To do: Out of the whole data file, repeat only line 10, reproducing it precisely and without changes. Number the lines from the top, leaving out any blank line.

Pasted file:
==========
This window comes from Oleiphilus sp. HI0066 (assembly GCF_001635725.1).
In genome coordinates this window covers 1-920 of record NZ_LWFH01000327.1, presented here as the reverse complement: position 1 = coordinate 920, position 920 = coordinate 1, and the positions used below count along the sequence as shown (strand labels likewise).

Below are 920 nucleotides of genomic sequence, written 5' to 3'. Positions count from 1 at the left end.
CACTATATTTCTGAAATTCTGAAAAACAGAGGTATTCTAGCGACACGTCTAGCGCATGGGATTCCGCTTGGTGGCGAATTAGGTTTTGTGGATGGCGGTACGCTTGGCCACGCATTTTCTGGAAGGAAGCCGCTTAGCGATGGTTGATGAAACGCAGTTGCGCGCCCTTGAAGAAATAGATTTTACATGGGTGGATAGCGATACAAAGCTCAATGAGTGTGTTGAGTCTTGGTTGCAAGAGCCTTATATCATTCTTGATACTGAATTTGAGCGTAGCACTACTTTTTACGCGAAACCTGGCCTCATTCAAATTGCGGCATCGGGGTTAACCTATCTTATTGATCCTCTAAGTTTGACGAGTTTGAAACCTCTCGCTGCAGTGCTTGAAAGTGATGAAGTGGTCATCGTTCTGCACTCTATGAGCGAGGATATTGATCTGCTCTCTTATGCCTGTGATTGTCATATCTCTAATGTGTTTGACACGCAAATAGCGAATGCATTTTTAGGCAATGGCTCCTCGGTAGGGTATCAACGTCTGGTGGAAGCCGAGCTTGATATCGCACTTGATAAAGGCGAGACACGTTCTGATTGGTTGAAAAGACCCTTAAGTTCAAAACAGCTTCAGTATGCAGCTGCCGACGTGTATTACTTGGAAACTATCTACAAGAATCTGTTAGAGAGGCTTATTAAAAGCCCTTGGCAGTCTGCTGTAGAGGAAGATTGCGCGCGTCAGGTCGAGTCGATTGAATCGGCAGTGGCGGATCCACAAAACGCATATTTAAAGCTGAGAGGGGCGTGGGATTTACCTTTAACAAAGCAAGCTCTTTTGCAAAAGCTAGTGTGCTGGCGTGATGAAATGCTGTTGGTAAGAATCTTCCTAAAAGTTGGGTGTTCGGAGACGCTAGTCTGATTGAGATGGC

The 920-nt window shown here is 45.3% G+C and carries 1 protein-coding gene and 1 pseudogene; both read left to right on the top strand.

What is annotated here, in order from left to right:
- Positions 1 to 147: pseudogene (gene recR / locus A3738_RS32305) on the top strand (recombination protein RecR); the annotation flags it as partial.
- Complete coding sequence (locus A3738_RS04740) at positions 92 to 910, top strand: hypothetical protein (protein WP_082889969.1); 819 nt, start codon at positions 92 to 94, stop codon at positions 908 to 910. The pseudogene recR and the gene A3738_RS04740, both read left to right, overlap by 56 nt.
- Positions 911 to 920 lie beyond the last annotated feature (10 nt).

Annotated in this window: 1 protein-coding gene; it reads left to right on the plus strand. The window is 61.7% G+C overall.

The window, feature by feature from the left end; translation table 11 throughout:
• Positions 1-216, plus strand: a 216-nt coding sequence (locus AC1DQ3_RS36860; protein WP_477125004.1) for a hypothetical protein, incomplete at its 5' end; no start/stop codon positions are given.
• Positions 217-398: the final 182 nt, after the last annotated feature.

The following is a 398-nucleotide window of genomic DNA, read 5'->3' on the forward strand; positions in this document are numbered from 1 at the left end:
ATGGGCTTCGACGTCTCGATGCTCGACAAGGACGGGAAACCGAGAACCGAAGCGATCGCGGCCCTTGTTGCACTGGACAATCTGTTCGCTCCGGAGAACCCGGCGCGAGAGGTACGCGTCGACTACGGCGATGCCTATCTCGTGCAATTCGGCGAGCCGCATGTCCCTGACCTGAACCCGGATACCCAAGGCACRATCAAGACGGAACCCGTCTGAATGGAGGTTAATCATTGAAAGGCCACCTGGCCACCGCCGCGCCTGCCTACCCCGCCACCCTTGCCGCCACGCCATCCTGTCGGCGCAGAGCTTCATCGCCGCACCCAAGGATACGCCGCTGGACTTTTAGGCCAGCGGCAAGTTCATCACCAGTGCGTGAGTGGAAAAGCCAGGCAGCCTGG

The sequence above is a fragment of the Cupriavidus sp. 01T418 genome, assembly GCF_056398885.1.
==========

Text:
Annotated in this window: 1 protein-coding gene; it reads left to right on the plus strand. The window is 61.7% G+C overall.